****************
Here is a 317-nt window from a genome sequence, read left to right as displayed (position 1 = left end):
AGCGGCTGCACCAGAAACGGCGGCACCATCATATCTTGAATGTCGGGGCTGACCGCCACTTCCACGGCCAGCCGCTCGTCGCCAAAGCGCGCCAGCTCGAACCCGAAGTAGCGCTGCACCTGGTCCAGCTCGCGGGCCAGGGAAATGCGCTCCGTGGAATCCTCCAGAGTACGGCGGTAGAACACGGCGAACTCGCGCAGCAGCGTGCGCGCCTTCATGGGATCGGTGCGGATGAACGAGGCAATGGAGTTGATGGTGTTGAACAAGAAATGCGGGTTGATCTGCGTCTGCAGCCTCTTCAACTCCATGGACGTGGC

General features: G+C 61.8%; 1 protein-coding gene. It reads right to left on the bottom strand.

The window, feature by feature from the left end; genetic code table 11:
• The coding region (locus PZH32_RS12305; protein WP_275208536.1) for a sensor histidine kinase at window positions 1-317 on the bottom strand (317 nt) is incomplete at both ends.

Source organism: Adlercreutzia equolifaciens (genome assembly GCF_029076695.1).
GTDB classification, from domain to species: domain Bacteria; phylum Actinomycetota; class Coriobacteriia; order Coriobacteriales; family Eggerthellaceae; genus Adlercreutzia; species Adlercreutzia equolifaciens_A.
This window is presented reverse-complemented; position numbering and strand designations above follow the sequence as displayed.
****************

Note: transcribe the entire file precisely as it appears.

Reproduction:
Here is a 317-nt window from a genome sequence, read left to right as displayed (position 1 = left end):
AGCGGCTGCACCAGAAACGGCGGCACCATCATATCTTGAATGTCGGGGCTGACCGCCACTTCCACGGCCAGCCGCTCGTCGCCAAAGCGCGCCAGCTCGAACCCGAAGTAGCGCTGCACCTGGTCCAGCTCGCGGGCCAGGGAAATGCGCTCCGTGGAATCCTCCAGAGTACGGCGGTAGAACACGGCGAACTCGCGCAGCAGCGTGCGCGCCTTCATGGGATCGGTGCGGATGAACGAGGCAATGGAGTTGATGGTGTTGAACAAGAAATGCGGGTTGATCTGCGTCTGCAGCCTCTTCAACTCCATGGACGTGGC

General features: G+C 61.8%; 1 protein-coding gene. It reads right to left on the bottom strand.

The window, feature by feature from the left end; genetic code table 11:
• The coding region (locus PZH32_RS12305; protein WP_275208536.1) for a sensor histidine kinase at window positions 1-317 on the bottom strand (317 nt) is incomplete at both ends.

Source organism: Adlercreutzia equolifaciens (genome assembly GCF_029076695.1).
GTDB classification, from domain to species: domain Bacteria; phylum Actinomycetota; class Coriobacteriia; order Coriobacteriales; family Eggerthellaceae; genus Adlercreutzia; species Adlercreutzia equolifaciens_A.
This window is presented reverse-complemented; position numbering and strand designations above follow the sequence as displayed.